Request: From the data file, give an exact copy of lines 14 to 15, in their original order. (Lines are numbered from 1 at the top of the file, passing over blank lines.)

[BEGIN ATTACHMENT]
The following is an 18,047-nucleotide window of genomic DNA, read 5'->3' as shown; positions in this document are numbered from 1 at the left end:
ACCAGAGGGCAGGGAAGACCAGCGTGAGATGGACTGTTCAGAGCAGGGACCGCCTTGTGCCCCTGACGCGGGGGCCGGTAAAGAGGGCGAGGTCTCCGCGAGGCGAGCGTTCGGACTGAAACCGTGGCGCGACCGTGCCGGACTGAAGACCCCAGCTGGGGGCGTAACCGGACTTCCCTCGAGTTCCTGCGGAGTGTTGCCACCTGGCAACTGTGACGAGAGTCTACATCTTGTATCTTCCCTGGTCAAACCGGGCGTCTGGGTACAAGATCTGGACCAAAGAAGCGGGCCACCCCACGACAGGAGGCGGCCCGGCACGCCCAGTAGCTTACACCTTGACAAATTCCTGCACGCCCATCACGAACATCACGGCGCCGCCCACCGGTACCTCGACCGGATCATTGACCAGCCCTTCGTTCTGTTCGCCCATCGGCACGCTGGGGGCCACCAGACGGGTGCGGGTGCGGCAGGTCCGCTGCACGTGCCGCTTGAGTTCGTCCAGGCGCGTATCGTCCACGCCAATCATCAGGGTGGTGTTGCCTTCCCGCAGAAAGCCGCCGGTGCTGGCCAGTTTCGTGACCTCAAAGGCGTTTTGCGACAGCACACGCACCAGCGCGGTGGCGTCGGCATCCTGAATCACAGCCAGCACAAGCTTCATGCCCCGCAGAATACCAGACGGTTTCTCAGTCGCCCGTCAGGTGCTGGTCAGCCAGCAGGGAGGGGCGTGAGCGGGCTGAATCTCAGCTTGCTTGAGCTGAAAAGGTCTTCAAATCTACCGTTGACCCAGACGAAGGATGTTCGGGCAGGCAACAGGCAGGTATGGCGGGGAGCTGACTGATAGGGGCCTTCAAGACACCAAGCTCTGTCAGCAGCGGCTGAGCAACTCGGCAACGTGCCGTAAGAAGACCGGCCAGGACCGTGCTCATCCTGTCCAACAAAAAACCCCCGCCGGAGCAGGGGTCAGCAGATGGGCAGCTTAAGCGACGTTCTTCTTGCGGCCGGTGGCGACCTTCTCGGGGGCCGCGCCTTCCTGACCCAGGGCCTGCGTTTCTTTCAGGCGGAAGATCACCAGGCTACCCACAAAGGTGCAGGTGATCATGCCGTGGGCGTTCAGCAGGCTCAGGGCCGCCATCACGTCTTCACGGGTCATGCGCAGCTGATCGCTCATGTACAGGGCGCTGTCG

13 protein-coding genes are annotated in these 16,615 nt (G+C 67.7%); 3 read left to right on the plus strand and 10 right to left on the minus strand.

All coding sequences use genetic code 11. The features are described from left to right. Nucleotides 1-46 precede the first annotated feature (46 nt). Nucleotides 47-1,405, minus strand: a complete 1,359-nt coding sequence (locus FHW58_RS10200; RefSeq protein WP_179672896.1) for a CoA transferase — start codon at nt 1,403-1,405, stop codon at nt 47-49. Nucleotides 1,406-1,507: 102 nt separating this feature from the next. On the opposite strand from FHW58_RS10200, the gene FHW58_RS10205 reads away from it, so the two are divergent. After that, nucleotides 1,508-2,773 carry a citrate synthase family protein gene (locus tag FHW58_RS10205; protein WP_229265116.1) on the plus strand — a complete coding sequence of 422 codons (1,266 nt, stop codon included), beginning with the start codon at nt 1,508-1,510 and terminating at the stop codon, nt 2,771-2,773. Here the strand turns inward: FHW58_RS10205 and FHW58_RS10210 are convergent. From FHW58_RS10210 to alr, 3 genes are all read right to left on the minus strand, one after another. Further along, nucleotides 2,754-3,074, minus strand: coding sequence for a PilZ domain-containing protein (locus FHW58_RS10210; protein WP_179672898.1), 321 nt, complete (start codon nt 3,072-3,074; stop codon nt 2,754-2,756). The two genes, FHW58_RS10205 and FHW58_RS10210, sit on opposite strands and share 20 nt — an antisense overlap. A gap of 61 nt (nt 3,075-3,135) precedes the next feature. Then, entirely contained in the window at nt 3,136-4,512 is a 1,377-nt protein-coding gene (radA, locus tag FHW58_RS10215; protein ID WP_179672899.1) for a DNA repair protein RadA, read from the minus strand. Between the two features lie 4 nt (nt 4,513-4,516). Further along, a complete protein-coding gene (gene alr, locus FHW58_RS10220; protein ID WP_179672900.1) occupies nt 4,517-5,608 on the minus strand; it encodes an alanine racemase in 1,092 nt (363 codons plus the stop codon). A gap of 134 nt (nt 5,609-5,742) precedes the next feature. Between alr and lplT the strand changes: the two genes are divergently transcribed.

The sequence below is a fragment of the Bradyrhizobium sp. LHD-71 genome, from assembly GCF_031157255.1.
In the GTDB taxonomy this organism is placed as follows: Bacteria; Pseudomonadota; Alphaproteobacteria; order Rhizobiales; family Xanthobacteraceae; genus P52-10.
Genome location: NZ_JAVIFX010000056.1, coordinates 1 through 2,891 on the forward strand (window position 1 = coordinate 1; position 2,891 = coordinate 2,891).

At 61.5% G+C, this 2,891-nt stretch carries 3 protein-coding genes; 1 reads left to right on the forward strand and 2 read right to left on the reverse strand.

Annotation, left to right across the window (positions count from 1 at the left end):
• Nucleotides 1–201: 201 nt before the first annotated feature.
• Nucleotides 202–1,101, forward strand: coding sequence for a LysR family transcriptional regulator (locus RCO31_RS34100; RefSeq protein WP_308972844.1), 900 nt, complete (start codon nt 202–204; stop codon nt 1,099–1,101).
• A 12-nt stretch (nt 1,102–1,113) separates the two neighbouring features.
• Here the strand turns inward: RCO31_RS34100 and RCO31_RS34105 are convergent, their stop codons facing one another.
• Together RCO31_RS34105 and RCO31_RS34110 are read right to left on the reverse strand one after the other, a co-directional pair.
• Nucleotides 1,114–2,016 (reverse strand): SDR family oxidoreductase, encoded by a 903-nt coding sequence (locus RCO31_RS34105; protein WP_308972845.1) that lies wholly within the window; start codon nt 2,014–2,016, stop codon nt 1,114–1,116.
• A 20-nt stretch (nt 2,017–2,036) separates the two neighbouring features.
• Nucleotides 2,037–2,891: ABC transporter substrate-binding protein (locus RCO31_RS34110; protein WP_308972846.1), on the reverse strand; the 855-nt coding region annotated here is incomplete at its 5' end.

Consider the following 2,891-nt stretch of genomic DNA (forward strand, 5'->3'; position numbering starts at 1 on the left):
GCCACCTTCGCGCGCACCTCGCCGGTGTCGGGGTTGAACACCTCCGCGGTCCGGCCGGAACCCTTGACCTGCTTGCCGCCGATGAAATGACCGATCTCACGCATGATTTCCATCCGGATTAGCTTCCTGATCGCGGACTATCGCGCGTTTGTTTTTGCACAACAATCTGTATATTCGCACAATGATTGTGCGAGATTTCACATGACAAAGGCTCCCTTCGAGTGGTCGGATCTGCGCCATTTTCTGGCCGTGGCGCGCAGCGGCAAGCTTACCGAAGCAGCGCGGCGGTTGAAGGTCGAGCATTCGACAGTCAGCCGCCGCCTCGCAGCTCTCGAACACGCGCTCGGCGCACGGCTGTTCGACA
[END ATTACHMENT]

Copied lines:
• Together RCO31_RS34105 and RCO31_RS34110 are read right to left on the reverse strand one after the other, a co-directional pair.
• Nucleotides 1,114–2,016 (reverse strand): SDR family oxidoreductase, encoded by a 903-nt coding sequence (locus RCO31_RS34105; protein WP_308972845.1) that lies wholly within the window; start codon nt 2,014–2,016, stop codon nt 1,114–1,116.